Please don’t think I’m ignorant of real needs. I think we should have these programs. They should be given to less people and less $/ person

      Also, before my points are muted by accusations that I am an out of touch political zealot: let’s cut the military, farm subsidies, and reduce corporate tax loopholes while we’re cutting food stamps.

  3. Claes Bell says:

    Cindy: Yes, there are definitely times when we spend less, and times when we spend more. We could probably cut back if we were willing to eat less healthy food and fresh produce.

    christine: $75 a week … that’s great! We also don’t buy much in the way of junk food or prepared food, and we cook just about all our meals.

  4. Clearly there’s no way to eat a healthful, nutritious diet for $1.40 (or $1.50) per meal. (Kraft Dinner is not health food.) In the long run, society will spend more on healthcare as a result of poor nutrition. Like so much our wonderful politicians do, ideologically smart but fiscally stupid.

    • Jordan says:

      Clearly you don’t know what you’re talking about. One example out of a thousand: a cup of brown rice and some frozen fresh vegetables with a dash of low sodium soy sauce and a squirt of sriracha is less than $1.40 and will make more than one meal. I’m afraid you may be ideologically and fiscally stupid.

  5. Wilma says:

    I grew up in a low income family and then ended up a single parent. I got through by being smart with my money. You can eat well on less. The oatmeal mentioned above me was one way. You don’t need meat at every meal. Omelets make the eggs go further.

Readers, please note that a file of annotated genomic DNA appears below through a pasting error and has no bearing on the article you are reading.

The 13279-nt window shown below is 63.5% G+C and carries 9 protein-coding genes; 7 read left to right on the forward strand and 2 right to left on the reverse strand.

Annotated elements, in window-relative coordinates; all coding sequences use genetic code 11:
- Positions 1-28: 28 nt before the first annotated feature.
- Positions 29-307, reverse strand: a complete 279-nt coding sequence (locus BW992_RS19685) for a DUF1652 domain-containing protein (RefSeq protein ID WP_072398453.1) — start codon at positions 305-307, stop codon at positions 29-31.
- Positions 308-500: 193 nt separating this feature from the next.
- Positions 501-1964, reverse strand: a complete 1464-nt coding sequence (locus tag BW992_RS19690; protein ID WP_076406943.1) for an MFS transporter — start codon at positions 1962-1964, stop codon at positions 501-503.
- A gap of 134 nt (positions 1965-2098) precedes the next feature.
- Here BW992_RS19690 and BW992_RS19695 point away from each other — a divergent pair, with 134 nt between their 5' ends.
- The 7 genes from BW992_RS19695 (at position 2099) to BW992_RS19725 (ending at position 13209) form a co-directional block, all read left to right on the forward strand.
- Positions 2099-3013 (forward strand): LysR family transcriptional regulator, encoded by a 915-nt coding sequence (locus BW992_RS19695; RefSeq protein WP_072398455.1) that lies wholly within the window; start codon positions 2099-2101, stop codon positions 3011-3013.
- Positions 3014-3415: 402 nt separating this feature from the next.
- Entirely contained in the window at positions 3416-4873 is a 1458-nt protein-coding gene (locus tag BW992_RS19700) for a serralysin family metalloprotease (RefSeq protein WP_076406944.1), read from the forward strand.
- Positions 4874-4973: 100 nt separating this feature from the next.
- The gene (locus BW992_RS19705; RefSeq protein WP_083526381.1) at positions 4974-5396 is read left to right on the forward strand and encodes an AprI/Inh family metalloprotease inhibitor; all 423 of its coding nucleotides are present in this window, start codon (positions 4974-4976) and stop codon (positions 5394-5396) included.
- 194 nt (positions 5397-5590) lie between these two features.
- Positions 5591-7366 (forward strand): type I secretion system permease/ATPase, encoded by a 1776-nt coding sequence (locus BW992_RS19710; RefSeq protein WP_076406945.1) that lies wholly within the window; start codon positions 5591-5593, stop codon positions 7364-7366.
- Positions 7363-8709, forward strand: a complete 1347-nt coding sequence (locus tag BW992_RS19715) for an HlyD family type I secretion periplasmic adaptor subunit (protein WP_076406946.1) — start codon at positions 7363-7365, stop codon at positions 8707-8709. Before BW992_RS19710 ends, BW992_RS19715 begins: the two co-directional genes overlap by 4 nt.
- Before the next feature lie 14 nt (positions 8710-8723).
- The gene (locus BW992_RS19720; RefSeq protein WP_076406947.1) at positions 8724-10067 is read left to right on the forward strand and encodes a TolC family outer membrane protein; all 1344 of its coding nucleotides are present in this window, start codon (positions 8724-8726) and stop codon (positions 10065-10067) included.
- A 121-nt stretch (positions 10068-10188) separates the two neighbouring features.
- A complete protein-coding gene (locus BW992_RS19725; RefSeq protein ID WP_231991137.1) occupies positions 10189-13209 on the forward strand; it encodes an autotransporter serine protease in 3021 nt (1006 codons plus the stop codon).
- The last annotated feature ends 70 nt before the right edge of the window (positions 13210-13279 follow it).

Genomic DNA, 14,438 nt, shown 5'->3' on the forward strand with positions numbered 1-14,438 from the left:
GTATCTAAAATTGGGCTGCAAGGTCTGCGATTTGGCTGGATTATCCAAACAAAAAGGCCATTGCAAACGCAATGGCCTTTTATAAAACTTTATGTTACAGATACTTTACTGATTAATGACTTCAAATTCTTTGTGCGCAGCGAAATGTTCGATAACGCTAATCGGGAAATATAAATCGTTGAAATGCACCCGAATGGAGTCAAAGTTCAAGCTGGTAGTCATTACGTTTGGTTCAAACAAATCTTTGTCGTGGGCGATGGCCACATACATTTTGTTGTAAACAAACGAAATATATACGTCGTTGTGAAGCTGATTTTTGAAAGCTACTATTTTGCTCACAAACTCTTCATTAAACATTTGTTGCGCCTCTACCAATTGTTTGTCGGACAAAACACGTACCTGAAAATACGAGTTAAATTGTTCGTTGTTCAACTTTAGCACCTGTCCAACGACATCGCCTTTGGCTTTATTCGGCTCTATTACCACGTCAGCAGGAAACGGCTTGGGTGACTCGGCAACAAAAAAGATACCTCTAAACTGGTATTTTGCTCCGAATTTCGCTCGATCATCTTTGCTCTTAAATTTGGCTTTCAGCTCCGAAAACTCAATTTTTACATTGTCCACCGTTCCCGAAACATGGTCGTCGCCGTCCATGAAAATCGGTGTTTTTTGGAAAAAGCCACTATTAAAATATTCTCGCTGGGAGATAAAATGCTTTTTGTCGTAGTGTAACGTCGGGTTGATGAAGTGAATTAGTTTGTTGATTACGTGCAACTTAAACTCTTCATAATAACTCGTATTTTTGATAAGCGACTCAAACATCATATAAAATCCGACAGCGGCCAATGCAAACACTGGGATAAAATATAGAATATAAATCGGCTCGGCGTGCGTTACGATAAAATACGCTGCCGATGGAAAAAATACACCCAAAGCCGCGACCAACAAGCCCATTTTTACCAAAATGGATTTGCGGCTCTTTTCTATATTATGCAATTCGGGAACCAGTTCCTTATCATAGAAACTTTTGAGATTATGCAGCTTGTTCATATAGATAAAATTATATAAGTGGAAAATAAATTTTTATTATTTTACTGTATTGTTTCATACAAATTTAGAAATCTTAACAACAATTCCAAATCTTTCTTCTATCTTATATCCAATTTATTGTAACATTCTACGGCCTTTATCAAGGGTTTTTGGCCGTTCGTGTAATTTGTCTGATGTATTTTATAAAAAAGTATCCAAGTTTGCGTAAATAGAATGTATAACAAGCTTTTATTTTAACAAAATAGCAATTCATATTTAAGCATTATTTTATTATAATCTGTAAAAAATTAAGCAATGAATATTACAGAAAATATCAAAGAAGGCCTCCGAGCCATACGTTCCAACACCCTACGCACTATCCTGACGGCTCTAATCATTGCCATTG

You can buy fruits & vegies at your local farmers market that are about to expire for $1. You may have to freeze them right away or make smoothies but it’s nutritional. Day old bread is cheap and can be frozen. Just thaw & toast. One pot meals like chili, spaghetti and soups can help out your budget too. Have cereal or pancakes for supper once a week. Get creative.

    When I see what’s in the cart of some of the EBT card users I can understand why they can’t make it. You have to be disciplined, make foods from scratch and learn to like left overs.

  6. annette says:

    live in New York — very generous with taxpayer money for social programs. SNAP is rife with fraud and many sell their food stamps for cash. At one time there were restrictions on what one could buy with food stamps — no more — so many could care less about eating “healthy”.Social justice organizations would have you believe that hundreds of thousands of children go hungry each day in spite of billions spent on free breakfast & lunch programs in poor school districts. SNAP should be a hand up not a permanent hand out except to the elderly, sick & disabled. I grew up in a low income family where pasta and old bread were staples but we got thru without government help. A family of four receiving up to $7500 in SNAP benefits with the cut is still very generous